WASHINGTON (AFP) - IMF Managing Director Christine Lagarde stepped up pressure on Saturday on developed countries to both boost growth and undertake needed policy steps to put the crisis of five years ago firmly behind.
She said Europe, Japan and the United States had lagged on needed actions to restore global growth at a firm and sustainable pace.
"The global economy still faces headwinds, with lingering risks of a prolonged slump," she said in a policy statement at the International Monetary Fund's spring meetings with the World Bank.
"Deep policy concerns and economic brakes are still at work, including from limited progress in post-crisis reforms," she said. "And new risks are appearing in the context of the emerging three-speed recovery."
In a "report card" assessment of progress over the past year, she said major calamities had been averted, like the fracture of the euro zone. But she still gave the developed economies poor grades.
"US public finances remain unsustainable and a comprehensive and backloaded plan involving higher revenues and entitlement reform is urgently needed."
In Japan, with one of the world's largest debt loads, she said, short-term fiscal stimulus is heightening risks to state finances and Tokyo needs to come up with "an ambitious fiscal consolidation plan and growth strategy."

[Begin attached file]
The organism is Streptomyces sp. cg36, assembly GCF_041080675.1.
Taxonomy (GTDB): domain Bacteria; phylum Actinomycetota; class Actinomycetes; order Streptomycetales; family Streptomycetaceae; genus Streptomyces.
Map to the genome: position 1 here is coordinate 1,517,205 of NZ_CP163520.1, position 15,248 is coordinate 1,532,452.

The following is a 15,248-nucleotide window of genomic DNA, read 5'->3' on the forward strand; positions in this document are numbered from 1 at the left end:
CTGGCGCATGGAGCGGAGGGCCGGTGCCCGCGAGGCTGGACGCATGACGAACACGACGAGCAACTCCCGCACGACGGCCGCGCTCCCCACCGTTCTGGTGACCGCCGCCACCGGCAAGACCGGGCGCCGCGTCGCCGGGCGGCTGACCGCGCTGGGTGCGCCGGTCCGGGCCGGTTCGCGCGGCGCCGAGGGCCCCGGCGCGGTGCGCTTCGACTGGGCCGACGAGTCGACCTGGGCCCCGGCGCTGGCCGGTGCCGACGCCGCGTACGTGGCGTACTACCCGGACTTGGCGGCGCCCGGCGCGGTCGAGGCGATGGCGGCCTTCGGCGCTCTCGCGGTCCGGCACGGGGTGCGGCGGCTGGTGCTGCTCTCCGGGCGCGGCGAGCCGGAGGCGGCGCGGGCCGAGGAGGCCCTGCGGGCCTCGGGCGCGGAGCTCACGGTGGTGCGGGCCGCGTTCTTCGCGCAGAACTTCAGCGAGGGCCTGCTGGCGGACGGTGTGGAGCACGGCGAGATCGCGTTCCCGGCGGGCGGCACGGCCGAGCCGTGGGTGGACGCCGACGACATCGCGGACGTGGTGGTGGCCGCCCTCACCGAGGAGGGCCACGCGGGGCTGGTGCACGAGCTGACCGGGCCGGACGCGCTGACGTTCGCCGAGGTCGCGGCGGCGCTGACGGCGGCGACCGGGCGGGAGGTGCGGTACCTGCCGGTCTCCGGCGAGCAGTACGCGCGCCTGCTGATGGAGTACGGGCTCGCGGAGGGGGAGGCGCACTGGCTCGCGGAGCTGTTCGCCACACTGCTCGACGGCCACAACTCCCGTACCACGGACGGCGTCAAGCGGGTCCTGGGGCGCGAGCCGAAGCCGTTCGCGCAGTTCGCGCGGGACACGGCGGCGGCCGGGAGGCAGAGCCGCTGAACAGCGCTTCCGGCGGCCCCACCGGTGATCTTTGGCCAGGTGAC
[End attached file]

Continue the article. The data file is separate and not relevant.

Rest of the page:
In Europe, she warned, "the euro area has the clearest need to balance supporting growth with needed reform." Deep austerity programmes demanded of the troubled periphery economies like Greece, Italy and Portugal are leading to "adjustment fatigue" "with growing tensions over the fairness of adjustment."
"The global economy has avoided the worst, but it is by no means out of the woods, and prospects may be diverging." Her report, on the performance of the IMF and member countries over the past year, and a policy agenda for the next, reiterated the key challenges to the global economy the IMF has highlighted in recent months.
But the language directed at the most advanced economies seemed to toughen.
She highlighted the looming threat that their extraordinary monetary expansion programa will, when pulled back, create great turbulence in capital and foreign exchange markets that could hurt less developed countries.
"Many emerging market economies are concerned about the possible blow to output and financial system if large inflows of capital reverse rapidly." She warned emerging economies to develop more resilience to global market swings.
At the same time, she questioned whether the breathing space earned by the monetary expansion programs "is being used by advanced economies to make progress on deeper fiscal, financial, and structural reforms."